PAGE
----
I installed internet-connected devices to serve me, but by making the otherwise inanimate objects of my home “smart” and giving them internet-connected “brains,” I was also giving them the ability to gather information about my home and the people in it. The company that sold me my internet-connected vacuum, for example, recently said that it collects a “rich map of the home” and plans to one day share it with Apple, Amazon, or Alphabet, the three companies that hope to dominate the smart home market. Once I made my home smart, what would it learn and whom would it tell?

One person I knew it would be leaking to was my colleague, Surya Mattu, because he built a special router to monitor the devices monitoring me.
privacy  security  netnarr 
9 days ago by cogdog
I made my house smart. It was terrible and I think @trevortimm kind of wanted to divorce me
security  privacy  ioT  smartHome 
10 days ago by Jswindle
Case study of a reporter setting up their own home with a dozen-ish smart devices and watching what data they collected + phoned home.
technology  privacy  internet-of-things 
10 days ago by gunsch
In December, I converted my one-bedroom apartment in San Francisco into a “smart home.” I connected as many of my appliances and belongings as I could to the internet: an Amazon Echo, my lights, my coffee maker, my baby monitor, my kid’s toys, my vacuum, my TV, my toothbrush, a photo frame, a sex toy, and even my bed.
privacy  internetofthings 
10 days ago by jeffhammond
Kashmir In December, I converted my one-bedroom apartment in San Francisco into a “smart home.” I connected as many of my appliances and belongings as I could…
from instapaper
10 days ago by divigation
Kashmir In December, I converted my one-bedroom apartment in San Francisco into a “smart home.” I connected as many of my appliances and belongings as I could…
from instapaper
10 days ago by joeybaker
Kashmir In December, I converted my one-bedroom apartment in San Francisco into a “smart home.” I connected as many of my appliances and belongings as I could…
from instapaper
10 days ago by mauty
RT : I made my house smart. It was terrible and I think kind of wanted to divorce me
from twitter
10 days ago by mcguinness
RT : If you want to see the Internet of Shit house of horrors, beat me to it
from twitter
10 days ago by Cabble
The House That Spied on Me - how much data are you giving away in your smart home? https://t.co/Xz8pH7ikVE
via:packrati.us 
10 days ago by bytebot
Kashmir
In December, I converted my one-bedroom apartment in San Francisco into a “smart home.” I connected as many of my appliances and belongings as I could to the internet: an Amazon Echo, my lights, my coffee maker, my baby monitor, my kid’s toys, my vacuum, my TV, my toothbrush, a photo frame, a sex toy, and even my bed.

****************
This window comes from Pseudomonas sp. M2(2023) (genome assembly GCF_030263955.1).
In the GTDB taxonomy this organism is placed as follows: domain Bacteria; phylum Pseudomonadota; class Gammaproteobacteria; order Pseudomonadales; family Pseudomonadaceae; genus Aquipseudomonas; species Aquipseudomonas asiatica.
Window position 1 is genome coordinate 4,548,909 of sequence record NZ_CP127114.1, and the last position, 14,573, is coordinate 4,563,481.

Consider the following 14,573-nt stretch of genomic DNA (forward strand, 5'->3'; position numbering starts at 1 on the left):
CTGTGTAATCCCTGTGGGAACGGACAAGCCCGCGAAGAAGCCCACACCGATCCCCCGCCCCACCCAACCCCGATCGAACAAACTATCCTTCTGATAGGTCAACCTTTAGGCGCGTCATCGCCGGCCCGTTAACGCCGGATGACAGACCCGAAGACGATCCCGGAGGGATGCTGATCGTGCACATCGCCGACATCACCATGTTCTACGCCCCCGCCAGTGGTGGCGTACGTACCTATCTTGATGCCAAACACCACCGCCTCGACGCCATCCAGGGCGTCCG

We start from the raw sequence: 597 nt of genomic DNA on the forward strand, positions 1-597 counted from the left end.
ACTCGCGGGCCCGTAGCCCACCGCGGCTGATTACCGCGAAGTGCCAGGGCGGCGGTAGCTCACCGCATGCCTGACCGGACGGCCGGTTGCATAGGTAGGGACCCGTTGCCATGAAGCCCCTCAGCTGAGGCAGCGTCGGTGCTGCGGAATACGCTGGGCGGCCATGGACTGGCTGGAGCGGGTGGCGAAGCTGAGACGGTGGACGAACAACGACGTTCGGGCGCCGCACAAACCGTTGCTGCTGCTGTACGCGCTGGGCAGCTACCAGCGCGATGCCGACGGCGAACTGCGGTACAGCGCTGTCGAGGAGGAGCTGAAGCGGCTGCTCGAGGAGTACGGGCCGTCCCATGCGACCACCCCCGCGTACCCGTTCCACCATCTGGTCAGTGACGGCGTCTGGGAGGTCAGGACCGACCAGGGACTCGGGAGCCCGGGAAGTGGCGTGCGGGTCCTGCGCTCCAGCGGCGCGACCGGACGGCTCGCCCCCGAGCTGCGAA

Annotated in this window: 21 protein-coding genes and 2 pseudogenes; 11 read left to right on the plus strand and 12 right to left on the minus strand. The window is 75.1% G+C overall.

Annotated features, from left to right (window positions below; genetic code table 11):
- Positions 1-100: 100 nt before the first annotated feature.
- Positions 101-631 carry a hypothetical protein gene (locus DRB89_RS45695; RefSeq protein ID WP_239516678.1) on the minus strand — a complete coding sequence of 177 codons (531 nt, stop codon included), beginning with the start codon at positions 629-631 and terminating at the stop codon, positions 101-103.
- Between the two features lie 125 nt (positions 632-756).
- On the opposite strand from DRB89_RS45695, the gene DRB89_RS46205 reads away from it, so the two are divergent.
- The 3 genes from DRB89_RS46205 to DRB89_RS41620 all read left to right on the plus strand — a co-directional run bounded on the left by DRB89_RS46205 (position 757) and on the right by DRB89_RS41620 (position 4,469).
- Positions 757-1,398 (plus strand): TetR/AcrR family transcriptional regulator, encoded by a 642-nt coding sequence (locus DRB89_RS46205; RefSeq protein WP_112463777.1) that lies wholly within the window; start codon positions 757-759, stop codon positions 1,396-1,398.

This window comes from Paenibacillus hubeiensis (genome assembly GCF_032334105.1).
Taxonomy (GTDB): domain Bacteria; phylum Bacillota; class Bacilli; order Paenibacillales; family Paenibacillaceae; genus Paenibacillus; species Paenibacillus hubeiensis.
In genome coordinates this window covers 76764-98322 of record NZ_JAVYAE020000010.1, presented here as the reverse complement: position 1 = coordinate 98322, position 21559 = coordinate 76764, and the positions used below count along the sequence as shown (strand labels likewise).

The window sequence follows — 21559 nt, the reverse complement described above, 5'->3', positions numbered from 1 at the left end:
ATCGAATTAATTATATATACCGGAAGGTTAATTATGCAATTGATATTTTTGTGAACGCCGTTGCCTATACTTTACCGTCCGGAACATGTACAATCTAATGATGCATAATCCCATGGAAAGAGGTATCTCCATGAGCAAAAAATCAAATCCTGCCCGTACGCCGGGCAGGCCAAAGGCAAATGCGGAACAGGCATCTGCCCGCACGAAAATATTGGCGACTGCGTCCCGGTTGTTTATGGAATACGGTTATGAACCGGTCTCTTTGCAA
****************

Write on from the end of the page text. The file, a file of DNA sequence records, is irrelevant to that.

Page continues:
“Our bed?” asked my husband, aghast. “What can it tell us?”
“Our breathing rate, heart rate, how often we toss and turn, and then it will give us a sleep report each morning,” I explained.
“Sounds creepy,” he said, as he plopped down on that bed, not bothered enough to relax instead on our non-internet-connected couch.
I soon discovered that the only thing worse than getting a bad night’s sleep is to subsequently get a report from my bed telling me I got a low score and “missed my sleep goal.” Thanks, smart bed, but I know that already. I feel like shit.
security  privacy  smart_home  spying 
11 days ago by rgl7194
Food for thought. Not good.
IoT  privacy 
11 days ago by traggett
This is a great article on the everyday unpleasantness of living in a "smart" home:
from twitter_favs
11 days ago by eh
Kashmir In December, I converted my one-bedroom apartment in San Francisco into a “smart home.” I connected as many of my appliances and belongings as I could…
11 days ago by jayhoffmann
I thought the house would take care of me but instead everything in it now had the power to ask me to do things. Ultimately, I’m not going to warn you against making everything in your home smart because of the privacy risks, although there are quite a few. I’m going to warn you against a smart home because living in it is annoying as hell.
privacy 
11 days ago by W6AZ
Kashmir In December, I converted my one-bedroom apartment in San Francisco into a “smart home.” I connected as many of my appliances and belongings as I could…
from instapaper
11 days ago by indirect
“The House That Spied on Me”
from twitter
11 days ago by vonhaller
The House That Spied on Me
from twitter
11 days ago by cierniak
RT : The House That Spied on Me -
from twitter
11 days ago by daisyk
I installed internet-connected devices to serve me, but by making the otherwise inanimate objects of my home “smart” and giving them internet-connected “brains,” I was also giving them the ability to gather information about my home and the people in it. The company that sold me my internet-connected vacuum, for example, recently said that it collects a “rich map of the home” and plans to one day share it with Apple, Amazon, or Alphabet, the three companies that hope to dominate the smart home market. Once I made my home smart, what would it learn and whom would it tell?
iot  gizmodo 
12 days ago by lendamico
Kashmir In December, I converted my one-bedroom apartment in San Francisco into a “smart home.” I connected as many of my appliances and belongings as I could…
from instapaper
12 days ago by albinadev
When you buy a smart device, it doesn’t just belong to you; you share custody with the company that made it.
ee  iot  surveillance  isp 
12 days ago by osi_info_program
The House That Spied on Me via
from twitter
12 days ago by zvi
An in-depth look at the scary experience of living in a smart home and how it creates new streams of personal information that can be used to profile us
12 days ago by joeo10
This, to my mind, exemplifies what a good data ethnography can do. via
from twitter_favs
12 days ago by _m_space
panopticon
SmartHome 
12 days ago by gkirksey
After a week of living in my newly smartened home, I could tell why the Beast was always in such a bad mood: The animate objects in my home were becoming a constant source of annoyance. I thought this was going to be a story about privacy, but instead I was finding out how infuriating it is to live in a janky smart home.
iot  privacy 
12 days ago by jasonsamuels